To D or Not to D: Vitamin D Basics
Some people tout vitamin D as a silver bullet for everything from osteoporosis and bone health to depression and the common cold. Most experts do agree that this powerful vitamin is no ordinary nutrient. In fact, it acts more like a hormone than a vitamin; your body even makes vitamin D just like it produces hormones. And just like a hormone, it is critical for several important functions.
“For years, scientists have known that vitamin D enhances the absorption of calcium, which helps protect bones and prevent fractures and falls,” explains Amardeep Mann, M.D., an internal medicine doctor at Henry Ford Health System. “However emerging research, though exciting, does not prove a role for vitamin D supplementation in warding off chronic diseases, including cancer and autoimmune diseases.”
Unfortunately, most Americans don’t get enough vitamin D to maintain good bone health, never mind protect against fractures and falls. According to some estimates, nearly 70 percent of Americans have blood levels that are deficient in vitamin D, and up to 15 percent are severely D deficient.
While research hasn’t shown that supplementing with vitamin D can protect against disease beyond osteoporosis, it still makes sound scientific sense to maintain adequate levels of this important nutrient. Here’s how:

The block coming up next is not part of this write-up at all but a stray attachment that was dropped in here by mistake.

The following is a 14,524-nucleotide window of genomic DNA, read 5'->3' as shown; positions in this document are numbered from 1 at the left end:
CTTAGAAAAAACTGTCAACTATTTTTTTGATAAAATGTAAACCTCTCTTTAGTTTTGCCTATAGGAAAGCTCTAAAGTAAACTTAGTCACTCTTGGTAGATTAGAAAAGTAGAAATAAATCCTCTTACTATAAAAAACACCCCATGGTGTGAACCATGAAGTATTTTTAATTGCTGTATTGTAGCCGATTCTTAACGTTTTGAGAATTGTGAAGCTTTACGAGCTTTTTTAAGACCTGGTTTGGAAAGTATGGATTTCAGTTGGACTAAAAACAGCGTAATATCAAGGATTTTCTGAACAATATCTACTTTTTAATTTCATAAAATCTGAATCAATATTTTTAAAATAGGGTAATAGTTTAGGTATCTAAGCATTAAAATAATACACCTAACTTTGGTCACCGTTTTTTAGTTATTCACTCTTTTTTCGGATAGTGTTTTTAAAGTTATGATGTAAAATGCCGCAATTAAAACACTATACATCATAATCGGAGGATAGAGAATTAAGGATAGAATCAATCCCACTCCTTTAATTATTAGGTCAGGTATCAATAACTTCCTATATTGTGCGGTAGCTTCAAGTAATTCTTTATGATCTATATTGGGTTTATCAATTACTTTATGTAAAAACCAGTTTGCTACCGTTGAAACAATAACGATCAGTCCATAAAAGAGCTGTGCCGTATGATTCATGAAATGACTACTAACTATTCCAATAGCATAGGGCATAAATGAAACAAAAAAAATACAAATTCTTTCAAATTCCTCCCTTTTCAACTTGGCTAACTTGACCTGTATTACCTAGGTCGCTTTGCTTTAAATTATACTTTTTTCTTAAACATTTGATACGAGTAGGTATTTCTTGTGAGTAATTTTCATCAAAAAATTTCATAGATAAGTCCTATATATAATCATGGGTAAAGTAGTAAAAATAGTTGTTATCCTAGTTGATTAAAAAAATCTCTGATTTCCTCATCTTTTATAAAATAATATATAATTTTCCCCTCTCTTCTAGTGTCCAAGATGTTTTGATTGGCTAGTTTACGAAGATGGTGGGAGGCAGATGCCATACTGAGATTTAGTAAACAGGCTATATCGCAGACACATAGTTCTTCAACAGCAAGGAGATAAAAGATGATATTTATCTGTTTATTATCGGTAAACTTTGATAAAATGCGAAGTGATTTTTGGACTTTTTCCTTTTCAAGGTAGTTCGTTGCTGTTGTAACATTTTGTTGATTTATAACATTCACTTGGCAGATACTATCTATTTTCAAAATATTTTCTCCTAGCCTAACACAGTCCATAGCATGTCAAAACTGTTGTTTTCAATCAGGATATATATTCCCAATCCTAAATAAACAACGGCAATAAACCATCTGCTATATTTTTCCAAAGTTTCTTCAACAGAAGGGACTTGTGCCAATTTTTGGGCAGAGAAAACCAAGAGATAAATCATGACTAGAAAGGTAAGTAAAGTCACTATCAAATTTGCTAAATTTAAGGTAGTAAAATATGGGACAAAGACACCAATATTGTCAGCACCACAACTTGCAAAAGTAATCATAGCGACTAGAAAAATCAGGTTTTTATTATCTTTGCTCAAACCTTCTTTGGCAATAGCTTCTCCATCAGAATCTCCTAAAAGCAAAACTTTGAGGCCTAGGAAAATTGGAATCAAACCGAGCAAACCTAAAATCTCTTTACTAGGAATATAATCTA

- Don’t shun the sun. “The body can make 200 International Units (IU) of vitamin D in just 15-30 minutes of unprotected exposure to sunshine,” Mann says. “The recommended daily dose is 600 IU for adults.” While no one is suggesting it’s a good idea to bathe in the sun (due to the risks of too much sun exposure), taking a 10-15 minute stroll without sun protection packs a hefty dose of vitamin D and can instantly lift your mood as well.One thing to note: People with light skin tones are more efficient than those with darker skin at synthesizing the vitamin from the sun. So if you’re fair-skinned, you’ll make your dose of D faster.
- Choose vitamin D-rich foods. Fatty fish and most types of mushrooms are the best natural food sources of vitamin D, but you can also find this vitamin in a mix of fortified foods. Milk, yogurt, orange juice and cereal all tend to have extra vitamin D added.
- Take a supplement. It can be tough to get adequate vitamin D from food alone. “Unless you’re drinking a liter of vitamin D-fortified milk a day — which could cause other concerns — it makes sense to take a supplement,” Mann says. Choose vitamin D3 over D2 since it’s more active form of vitamin D. Aim for 600 IU daily if you’re under 70 and 800 IU if you’re over 70, since your ability to synthesize vitamin D from the sun decreases with age.
Worried you’re running low on D? Talk with your doctor. Based on your consultation and any test results, you and your physician can decide if you need a supplement and how much vitamin D you need to take daily.
“People who are taking steroids, or who have a chronic disease such as kidney disease, Crohn’s disease or another digestive disorder may require additional supplementation,” says Dr. Mann. “For the rest of the population, taking 600 IU daily should suffice.”
While some vitamin D is good, more is not necessarily better. Too much vitamin D may cause nausea, vomiting, poor appetite, constipation, weakness and weight loss. More seriously, it can also raise blood levels of calcium, resulting in confusion and heart rhythm abnormalities.
To find a doctor or allergist at Henry Ford, visit henryford.com or call 1-800-HENRYFORD (436-7936).
Dr. Amardeep Mann is an internal medicine physician seeing patients at Henry Ford Medical Center – Farmington Road in West Bloomfield.